So it’s 2021 and about the entirety of my job is integrating third party systems with internal ones, which then reach out to other third-party services.
A lot of stuff uses SFTP still. In this day and age anything not on HTTP seems barbaric, but SFTP does have its advantages.
SFTP is format agnostic This goes for HTTP as well, but you need to correctly set headers, and there’s a constant, incessant push for change for change’s sake.
This was initially a blog post I wrote on my employer’s internal system, but it’s interestingly useful and it doesn’t contain any trade secrets so I figure I’ll share.
A common pattern that seems obvious when you need to shuttle data around in file form is to use a temporary file against the filesystem using the tempfile module.
You very seldom ACTUALLY need to do this. The BytesIO class follows the exact same protocol, the file protocol, so any API that accepts a “file-like object” will accept an in-memory piece of information in addition to a file on disk.
I’ve been using the Rectangle window manager for mac for the last couple of weeks and it’s been the most helpful thing since Mission Control (and setting up a hot corner to activate it).
I’ve tried to use full tiling managers before but I’ve found it difficult because 1) Irregularly sized window totally mess up the flow, 2) I am so used to the WIMP paradigm, including moving windows around so I have only been semi-functional with and 3) really weird shortcuts I have to memorize.
I moved to the Bay Area 6 years ago after stubbornly refusing to for over a decade before because I wanted to be in the middle of the world of software. 2020 made some of that luster wear off.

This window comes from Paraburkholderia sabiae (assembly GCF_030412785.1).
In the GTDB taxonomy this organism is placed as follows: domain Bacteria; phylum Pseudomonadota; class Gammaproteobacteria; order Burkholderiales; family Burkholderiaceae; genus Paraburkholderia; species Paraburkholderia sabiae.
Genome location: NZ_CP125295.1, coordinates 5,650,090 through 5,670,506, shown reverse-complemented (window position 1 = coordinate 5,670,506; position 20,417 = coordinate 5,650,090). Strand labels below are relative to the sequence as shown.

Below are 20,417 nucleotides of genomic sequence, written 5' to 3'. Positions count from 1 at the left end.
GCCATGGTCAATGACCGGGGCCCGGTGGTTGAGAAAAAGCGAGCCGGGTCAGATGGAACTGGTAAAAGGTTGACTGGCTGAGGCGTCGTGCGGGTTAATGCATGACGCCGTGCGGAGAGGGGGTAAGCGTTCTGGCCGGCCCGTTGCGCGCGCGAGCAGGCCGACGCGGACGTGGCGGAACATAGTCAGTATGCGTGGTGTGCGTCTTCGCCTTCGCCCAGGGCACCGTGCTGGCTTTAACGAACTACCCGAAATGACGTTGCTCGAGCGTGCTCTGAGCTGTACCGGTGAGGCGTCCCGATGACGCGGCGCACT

Our office closed at the end of March, 2020, for what was scheduled to be 2 months, which eventually stretched out into over 6 months, until finally we were told to clean off our desks by Thanksgiving as we were permanently remote.
As the parent of an almost three year old, I don’t get much time to myself, and I’ve given up on video games that don’t have playtimes under 15 minutes (that discounts anything with load times or cutscenes). In my spare time I have to find other things to do that are low impact and can be cut into small amounts of time.
I’ve taken to watching a lot of retrocomputing stuff on YouTube, which has inspired me to tinker with old software and resource constrained devices.
So I bought that dang Chromebook over three years ago at this point and it keeps chugging on. Google has continued to ship OS updates (which I only notice as weird, arbitrary UI changes) and I can still use it to code but its main purpose now is its new life: ChromeOS runs Android apps pretty well, so I put an SD card full of movies on it and play them via VLC for my kid.
February 8th marks the fifth anniversary of me moving to the Bay Area to work for tech startups. In retrospect it’s been a great experience despite it being the Bay Area.
Culture Living in the Inland Empire, I was an hour away from LA and all that culture, but I never bothered doing it. Living 5 miles outside of San Francisco has mean the City is a constant part of my life: restaurants, concerts, museums, lots of things I could have theoretically done more of in SoCal but never bothered to.